Previously the US and Europe tried to fix this drawback to trade by creating a global Hague judgments convention. The negotiations ran from 1996 to 2001 but collapsed in failure because EU agreement was conditional on restricting the circumstances when US courts could hear cases with an international aspect. The goal of a global judgments convention was recently revived at the Hague and negotiations are ongoing; its prospects though are uncertain. Even if successful, it will take many years to come into any kind of global operation.

The immediate reality is that if a commercial contract with a company in another EU country is more difficult to enforce, it will make quite a difference to its profitability. Business people ought to be finding out from their lawyers what that difference looks like, and price it into existing contracts and any future commercial negotiations.

In the meantime the UK government needs to consider as a matter of urgency ahead of the Brexit negotiations how best to resolve these uncertainties now and in the medium to long-term. One partial solution would be to sign up to the enforcement system with EU countries that is used by Norway, Switzerland and Iceland. They currently use an older and less efficient version of the current EU system dating from 2007, though they have to accept that the EU’s Court of Justice in Luxembourg has the final say on its interpretation.

It is technically up to the EU to decide whether or not to permit the UK to sign up like this. For the UK the major stumbling block would be having to accept the involvement of the European Court of Justice in Luxembourg.

Whether this is politically possible will depend on the type of Brexit the UK opts for. Ultimately the commercial benefits may outweigh the relatively small surrender of sovereignty involved: this will be a matter to watch as the negotiations proceed.
Jonathan Fitchen, Senior Lecturer, University of Aberdeen

The recession hiding behind Wall Street’s record highs – The Washington Post

Wall Street may have set new record highs this week, but the rally is masking an uncomfortable truth: Corporate America is still in the midst of recession.

Companies have begun announcing earnings for the second quarter, and the results are not expected to be pretty over the next few weeks. Analytics firm FactSet estimates profits in the Standard & Poor’s 500-stock index will fall 5.6 percent compared with a year ago — the fifth straight quarter of decline. The contraction has been so prolonged that investors consider it an “earnings recession.”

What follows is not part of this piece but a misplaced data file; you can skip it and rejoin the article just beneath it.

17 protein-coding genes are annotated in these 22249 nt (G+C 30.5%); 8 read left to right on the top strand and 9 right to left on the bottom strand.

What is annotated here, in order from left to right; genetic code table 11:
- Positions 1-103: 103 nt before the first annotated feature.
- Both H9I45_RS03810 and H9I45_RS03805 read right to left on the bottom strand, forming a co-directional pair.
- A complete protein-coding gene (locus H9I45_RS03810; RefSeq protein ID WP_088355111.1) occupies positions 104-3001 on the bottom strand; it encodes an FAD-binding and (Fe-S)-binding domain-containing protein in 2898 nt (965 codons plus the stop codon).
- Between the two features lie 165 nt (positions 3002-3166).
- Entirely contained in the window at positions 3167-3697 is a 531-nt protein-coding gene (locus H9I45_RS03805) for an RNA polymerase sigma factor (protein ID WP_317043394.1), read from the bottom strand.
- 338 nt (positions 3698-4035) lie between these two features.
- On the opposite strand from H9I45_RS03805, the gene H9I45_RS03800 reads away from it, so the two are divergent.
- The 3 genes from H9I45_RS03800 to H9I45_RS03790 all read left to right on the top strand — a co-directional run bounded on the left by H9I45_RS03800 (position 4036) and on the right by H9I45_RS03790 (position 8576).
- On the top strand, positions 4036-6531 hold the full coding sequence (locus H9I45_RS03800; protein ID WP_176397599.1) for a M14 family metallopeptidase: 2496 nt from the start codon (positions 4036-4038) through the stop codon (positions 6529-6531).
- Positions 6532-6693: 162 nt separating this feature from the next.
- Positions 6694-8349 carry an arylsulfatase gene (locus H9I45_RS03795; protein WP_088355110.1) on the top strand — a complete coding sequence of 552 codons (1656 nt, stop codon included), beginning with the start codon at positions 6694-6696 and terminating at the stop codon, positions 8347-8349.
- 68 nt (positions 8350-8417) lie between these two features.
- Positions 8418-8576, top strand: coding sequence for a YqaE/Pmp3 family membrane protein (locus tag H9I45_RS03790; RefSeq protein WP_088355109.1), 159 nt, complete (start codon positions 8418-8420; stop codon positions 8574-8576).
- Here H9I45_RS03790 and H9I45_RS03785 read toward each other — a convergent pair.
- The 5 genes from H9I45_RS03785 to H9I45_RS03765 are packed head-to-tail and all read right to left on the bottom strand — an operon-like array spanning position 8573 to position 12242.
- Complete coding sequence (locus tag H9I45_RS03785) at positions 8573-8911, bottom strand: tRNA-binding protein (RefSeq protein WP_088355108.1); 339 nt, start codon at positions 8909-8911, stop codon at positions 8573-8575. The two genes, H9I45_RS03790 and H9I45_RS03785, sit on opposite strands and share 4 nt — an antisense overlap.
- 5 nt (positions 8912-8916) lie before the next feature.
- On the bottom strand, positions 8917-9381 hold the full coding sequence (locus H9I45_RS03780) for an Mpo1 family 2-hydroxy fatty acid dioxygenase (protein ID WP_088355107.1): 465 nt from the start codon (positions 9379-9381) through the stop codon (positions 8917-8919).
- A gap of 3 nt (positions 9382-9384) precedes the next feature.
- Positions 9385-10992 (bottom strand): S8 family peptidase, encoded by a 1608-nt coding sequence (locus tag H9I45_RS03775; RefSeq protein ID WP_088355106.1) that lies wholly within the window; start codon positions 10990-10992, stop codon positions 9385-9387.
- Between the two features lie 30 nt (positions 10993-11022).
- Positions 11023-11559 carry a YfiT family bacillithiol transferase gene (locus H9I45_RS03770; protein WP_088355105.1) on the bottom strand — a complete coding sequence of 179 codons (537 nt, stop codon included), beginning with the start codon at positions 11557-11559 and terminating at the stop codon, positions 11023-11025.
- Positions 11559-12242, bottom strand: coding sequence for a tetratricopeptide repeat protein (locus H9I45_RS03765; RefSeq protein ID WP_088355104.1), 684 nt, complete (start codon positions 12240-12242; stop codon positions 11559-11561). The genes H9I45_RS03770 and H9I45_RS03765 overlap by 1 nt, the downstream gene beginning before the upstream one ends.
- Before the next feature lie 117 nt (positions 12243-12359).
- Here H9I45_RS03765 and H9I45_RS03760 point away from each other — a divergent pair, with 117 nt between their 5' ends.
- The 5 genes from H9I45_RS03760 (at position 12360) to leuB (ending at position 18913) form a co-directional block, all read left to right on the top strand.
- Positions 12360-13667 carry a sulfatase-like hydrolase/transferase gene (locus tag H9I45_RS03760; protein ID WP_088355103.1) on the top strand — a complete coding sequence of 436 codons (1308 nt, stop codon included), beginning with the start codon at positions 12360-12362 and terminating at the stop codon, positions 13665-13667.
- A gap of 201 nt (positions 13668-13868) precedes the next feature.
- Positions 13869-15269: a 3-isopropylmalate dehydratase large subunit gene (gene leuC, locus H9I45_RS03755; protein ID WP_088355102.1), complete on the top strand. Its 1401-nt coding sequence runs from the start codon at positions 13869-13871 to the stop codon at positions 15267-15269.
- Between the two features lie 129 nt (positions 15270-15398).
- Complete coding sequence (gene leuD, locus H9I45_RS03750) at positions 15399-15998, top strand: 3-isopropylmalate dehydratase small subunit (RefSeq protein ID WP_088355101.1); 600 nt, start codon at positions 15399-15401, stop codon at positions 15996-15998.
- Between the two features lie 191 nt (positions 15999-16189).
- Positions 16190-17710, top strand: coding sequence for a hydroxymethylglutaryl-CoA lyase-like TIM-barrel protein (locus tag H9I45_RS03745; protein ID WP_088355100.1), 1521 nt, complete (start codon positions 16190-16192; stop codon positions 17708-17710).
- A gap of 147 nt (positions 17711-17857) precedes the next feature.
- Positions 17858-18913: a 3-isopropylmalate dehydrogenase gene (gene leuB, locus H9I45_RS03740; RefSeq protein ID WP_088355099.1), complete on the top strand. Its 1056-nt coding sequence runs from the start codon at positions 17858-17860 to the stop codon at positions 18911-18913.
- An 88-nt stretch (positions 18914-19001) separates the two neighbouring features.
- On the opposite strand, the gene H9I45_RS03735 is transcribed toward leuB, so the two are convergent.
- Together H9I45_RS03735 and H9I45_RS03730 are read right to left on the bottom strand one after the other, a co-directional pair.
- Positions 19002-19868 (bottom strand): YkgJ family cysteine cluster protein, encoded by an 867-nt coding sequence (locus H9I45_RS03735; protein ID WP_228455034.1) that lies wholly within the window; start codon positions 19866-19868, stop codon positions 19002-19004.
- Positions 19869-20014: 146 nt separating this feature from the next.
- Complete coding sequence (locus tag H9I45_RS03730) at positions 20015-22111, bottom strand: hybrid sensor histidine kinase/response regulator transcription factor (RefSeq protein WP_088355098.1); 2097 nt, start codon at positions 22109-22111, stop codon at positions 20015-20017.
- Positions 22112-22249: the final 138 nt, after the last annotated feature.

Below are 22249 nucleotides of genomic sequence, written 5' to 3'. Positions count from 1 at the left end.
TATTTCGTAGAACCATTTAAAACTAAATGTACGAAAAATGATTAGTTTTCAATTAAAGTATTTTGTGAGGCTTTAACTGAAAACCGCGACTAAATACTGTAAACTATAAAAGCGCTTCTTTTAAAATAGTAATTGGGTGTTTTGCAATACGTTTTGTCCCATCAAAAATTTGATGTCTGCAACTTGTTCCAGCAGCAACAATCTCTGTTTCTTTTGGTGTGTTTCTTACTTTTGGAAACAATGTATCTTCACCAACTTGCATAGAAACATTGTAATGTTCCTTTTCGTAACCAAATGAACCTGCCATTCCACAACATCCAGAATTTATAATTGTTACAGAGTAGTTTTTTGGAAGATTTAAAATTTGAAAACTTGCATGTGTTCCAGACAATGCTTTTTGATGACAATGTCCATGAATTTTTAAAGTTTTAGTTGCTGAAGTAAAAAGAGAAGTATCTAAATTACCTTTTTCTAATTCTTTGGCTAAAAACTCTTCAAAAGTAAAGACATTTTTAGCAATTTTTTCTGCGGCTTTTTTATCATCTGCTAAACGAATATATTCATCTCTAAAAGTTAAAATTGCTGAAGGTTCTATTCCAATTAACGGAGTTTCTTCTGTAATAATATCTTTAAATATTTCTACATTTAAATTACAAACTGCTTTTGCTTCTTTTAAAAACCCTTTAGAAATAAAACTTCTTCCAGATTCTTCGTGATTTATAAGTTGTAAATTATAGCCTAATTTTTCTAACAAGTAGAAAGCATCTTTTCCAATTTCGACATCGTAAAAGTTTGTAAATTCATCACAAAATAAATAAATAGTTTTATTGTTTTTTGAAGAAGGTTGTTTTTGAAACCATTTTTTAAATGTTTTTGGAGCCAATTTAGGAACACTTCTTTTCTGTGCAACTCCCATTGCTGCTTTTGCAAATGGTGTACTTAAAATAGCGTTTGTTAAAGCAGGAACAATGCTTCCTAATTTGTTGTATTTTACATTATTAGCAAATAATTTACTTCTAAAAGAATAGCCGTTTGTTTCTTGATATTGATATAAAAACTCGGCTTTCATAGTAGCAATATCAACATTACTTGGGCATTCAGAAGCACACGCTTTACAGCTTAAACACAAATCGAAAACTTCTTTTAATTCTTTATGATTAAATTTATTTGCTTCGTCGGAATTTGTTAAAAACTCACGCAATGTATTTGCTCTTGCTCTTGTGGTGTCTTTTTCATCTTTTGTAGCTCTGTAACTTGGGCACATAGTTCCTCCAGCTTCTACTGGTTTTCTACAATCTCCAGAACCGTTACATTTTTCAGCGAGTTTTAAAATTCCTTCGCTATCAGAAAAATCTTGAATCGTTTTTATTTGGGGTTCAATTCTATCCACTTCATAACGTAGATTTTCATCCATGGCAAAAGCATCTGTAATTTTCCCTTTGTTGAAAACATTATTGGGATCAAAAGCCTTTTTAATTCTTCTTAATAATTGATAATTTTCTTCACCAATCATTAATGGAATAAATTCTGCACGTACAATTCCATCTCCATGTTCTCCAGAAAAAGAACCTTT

[Dow follows S&P to record high]

Corporate earnings are supposed to be the bedrock of stock market value, but at the moment, they appear to be pointing in opposite directions. Energy companies have been devastated by falling oil prices. Multinationals have been hamstrung by the stronger dollar. Banks have been hammered by ultralow interest rates.

The gloomy reality comes amid growing warnings that the risk of a full-blown recession is rising — not only for the United States, but also the broader global economy. Britain’s decision to leave the European Union is also sowing uncertainty in financial markets and threatening to undermine the recovery in the United Kingdom. One of the most pessimistic forecasts came from Deustche Bank this month, predicting a 60 percent chance of a downturn in the United States over the next year.

That all sounds pretty dismal, and it makes the record highs set this week by both the S&P 500 and the blue-chip Dow Jones industrial average even more perplexing. At least part of the rally — and, some analysts argue, most of it — is the result of the signals from the world’s central banks that the era of easy money is far from over. But investors are also betting that corporate America and the broader economy are turning a corner, if they’re not already back on track.

Many analysts think the earnings contraction that started in the second quarter of 2015 bottomed out early this year. Profits fell 6.7 percent in the first quarter compared with a year ago, which makes the 5.6 percent estimate for this quarter look a little rosier. The outlook for the third quarter is even better, with analysts forecasting a milder decline as oil prices and the U.S. dollar stabilize.
Then there was a blockbuster report from the Labor Department showing rock-solid job growth of 287,000 jobs in June. That gave many investors confidence that the U.S. economy was weathering the global storm, especially after the exceptionally weak addition of just 11,000 jobs in May. On top of that, a new prime minister has been selected in Britain, a step toward resolving the political turmoil that has roiled markets.

[Opinion: Theresa May must contain the Brexit damage — and more]

Anthony Valeri, investment strategist for LPL Financial, analyzed the S&P’s 12 earnings recessions since 1954. Nine of them were accompanied by economic recessions a year before or after, although the depth and duration of the downturns varied widely.

Three earnings recessions have not been tied to broader distress. The first two occurred in 1967 and 1985, which he notes are periods in which the federal deficit was increasing, rather than decreasing as it is now.

The third is the one we’re in right now, and it is not done playing out.